CALGARY – In a corner of Saskatchewan where drillers had previously spudded wells for oil and gas extraction, investors are pouring money into a previously untapped resource, which emits no carbon and could diversify the province’s economy.
“There’s a fair amount of capital out there that understands the technology, understands drilling, understands all of that but is a little nervous about the oil and gas space,” said Andrew Davidson, president and CEO of Royal Helium Ltd., a TSX-Venture exchange listed company that last year raised $7.5 million to drill three wells near Climax, Sask.
The company finished drilling the last of those three wells on Tuesday, in an area that is quietly becoming a hub for helium production in Canada and the centre of an emerging industry to feed an increasingly undersupplied U.S. market.
“We’ve been generating some attention from those (energy investors) and have been able to demonstrate that anything you understand about the oil and gas sector is exactly the same in the helium sector — there is not one difference in how you drill these wells,” Davidson said.
Shares in the Saskatoon-based helium producer are up 1,100 per cent in the past year, rising from 5 cents each to 60 cents on Tuesday.
The North American helium market has been upended in recent years after a 2013 law required the U.S. government to sell off its strategic helium reserve, which it has been maintaining in Amarillo, Tx. since the 1920s. The U.S. government is set to sell its last remaining helium stores by Sept. 2021 and the drain on that supply has turned the country into a net importer of the inert gas, which doesn’t combust and is used in MRI machines, to cool super conductors and as a purge gas for rocket ships.
“Initially, the uptake on what we were doing was slow. Explaining to people that helium was not about balloons. It took a little bit of education in the investment community,” Davidson said.
Now a small set of investors that previously focused on the oil and gas industry are eyeing an opportunity in a gas currently fetching a high price, and companies like Royal Helium and its competitors are scaling up drilling plans in the region.
There is no spot market for helium and its pricing is not transparent, but Davidson said helium prices have risen from US$84 per thousand cubic feet in 2012 to US$280 per mcf and was briefly up even higher over the past year.
Not far from Royal Helium’s three wells, Calgary-based North American Helium Inc. plans to drill 15 wells targeting helium deposits in the southwest corner of Saskatchewan this year after the privately held company produced its first helium from the area in July 2020.
Last year, North American Helium raised $39 million for the construction of its second helium purification plant in the area, designed with the ability to process 160 thousand cubic feet per day of purified helium, which would make it the largest facility of its kind in Canada.
Similarly, Richmond, Va.-based Weil Group is currently producing small volumes of helium in both Alberta and Saskatchewan and operates a helium purification plant in southern Saskatchewan, where it reactivated old wells drilled in the 1960s and repurposed the wells to produce helium. The company, which bills itself as the first commercial-scale producer of helium in Saskatchewan, did not respond to a request for comment.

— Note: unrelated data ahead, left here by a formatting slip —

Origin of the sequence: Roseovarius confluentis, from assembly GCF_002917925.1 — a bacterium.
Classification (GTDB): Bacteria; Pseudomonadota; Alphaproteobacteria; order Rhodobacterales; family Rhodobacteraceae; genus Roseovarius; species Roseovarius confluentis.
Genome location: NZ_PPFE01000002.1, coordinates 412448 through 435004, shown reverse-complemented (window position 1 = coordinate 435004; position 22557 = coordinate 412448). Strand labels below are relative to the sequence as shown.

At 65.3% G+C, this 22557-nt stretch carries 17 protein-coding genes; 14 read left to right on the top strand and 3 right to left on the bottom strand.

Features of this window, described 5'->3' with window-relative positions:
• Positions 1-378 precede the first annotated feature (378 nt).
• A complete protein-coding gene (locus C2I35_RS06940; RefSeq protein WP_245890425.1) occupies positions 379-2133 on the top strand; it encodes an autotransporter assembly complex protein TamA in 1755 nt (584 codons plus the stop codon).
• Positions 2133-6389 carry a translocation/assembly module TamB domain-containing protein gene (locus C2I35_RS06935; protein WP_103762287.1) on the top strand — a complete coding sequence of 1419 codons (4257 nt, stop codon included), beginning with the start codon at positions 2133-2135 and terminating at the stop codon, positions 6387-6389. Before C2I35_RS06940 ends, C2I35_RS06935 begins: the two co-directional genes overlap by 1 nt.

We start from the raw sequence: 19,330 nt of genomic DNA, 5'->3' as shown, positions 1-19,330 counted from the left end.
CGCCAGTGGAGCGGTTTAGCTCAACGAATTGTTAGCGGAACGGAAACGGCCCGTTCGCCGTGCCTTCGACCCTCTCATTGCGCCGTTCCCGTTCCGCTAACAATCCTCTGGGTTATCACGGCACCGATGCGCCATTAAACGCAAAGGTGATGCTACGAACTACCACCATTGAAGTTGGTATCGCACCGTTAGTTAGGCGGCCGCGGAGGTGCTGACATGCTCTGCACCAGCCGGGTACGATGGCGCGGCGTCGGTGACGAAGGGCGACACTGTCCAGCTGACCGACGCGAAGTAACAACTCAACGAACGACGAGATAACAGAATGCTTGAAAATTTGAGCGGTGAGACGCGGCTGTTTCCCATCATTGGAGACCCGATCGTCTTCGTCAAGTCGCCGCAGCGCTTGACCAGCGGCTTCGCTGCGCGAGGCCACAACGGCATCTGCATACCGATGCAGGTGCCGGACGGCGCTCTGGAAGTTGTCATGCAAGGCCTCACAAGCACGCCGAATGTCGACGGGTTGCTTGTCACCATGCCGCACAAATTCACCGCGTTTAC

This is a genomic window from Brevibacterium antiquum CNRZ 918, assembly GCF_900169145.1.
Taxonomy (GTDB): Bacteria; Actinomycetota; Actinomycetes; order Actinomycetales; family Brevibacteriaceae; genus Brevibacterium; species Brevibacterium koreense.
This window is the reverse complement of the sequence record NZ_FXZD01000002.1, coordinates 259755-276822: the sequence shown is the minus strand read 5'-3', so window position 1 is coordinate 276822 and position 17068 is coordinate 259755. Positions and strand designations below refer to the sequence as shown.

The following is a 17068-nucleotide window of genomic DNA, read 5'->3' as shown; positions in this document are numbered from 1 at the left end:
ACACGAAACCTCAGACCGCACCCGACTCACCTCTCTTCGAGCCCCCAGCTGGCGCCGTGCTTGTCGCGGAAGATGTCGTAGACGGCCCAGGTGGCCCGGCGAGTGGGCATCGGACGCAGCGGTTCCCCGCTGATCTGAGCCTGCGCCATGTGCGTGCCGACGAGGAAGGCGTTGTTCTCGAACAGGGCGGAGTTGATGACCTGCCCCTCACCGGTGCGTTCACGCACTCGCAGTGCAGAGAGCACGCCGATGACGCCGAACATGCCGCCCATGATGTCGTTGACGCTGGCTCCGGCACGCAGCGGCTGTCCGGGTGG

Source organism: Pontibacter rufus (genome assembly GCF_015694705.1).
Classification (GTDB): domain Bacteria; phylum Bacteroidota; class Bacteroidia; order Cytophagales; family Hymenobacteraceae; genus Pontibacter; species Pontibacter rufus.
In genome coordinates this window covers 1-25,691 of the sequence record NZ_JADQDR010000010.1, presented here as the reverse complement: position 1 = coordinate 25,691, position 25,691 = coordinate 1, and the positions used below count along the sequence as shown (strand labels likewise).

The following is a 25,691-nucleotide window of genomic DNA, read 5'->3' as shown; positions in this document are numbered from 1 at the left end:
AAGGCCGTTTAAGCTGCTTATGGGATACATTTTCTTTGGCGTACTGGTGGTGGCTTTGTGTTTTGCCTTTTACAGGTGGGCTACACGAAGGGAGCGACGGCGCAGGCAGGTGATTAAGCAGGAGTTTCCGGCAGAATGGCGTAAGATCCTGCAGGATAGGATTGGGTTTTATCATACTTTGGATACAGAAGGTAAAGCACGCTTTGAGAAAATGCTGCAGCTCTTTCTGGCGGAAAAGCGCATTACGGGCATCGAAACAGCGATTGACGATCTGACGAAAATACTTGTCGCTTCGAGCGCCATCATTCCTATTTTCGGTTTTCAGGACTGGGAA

The drilling programs represent a significant uptick in helium interest on the Prairies. In the past five years, only two existing oil and gas wells in Alberta have been converted to produce helium, according to the Alberta Energy Regulator. The province’s first helium well was drilled in 2018 but only began producing significant amounts of the commodity in April 2020.
The Alberta government hopes that drilling for helium will help laid-off oilfield workers get back to work and also open up a new stream of non-renewable resource revenue for the province, which continues to rely on oil and gas royalties. The province introduced a royalty rate of 4.25 per cent for helium production in April 2020.
“Developing untapped resources — such as helium — further diversifies our energy sector, as Alberta is well-positioned to help meet increasing global demand,” said Jennifer Henshaw, spokesperson for Alberta’s Associate Minister of Natural Gas Dale Nally.
Henshaw said the province doesn’t have data yet on how much it earned in helium revenues.
Across the border in Saskatchewan, where multiple wells have already been drilled and dozens more are planned, the nascent industry is outpacing Alberta. Royal Helium’s Davidson said that if the test results from the company’s first three wells are successful, the company plans to begin a continuous drilling program in the area and has identified up to 60 drilling locations.
Soon, Davidson expects the oil and gas industry, which has all the skills necessary to produce helium, to take an interest in the market.
Helium is its own element on the periodic table, meaning its carbon free, and since it isn’t combusted and doesn’t react with other elements, its use doesn’t emit CO2 like oil and gas does.
“I think that you will eventually see a push from oil and gas companies into this market because they’re going to have to,” Davidson said. “If the market sentiment (toward oil), right or wrong, doesn’t change, these companies are going to have to add different cash flow streams to their financials and helium presents that option without diversification into something that’s a completely different line of business, which is solar or wind power.”
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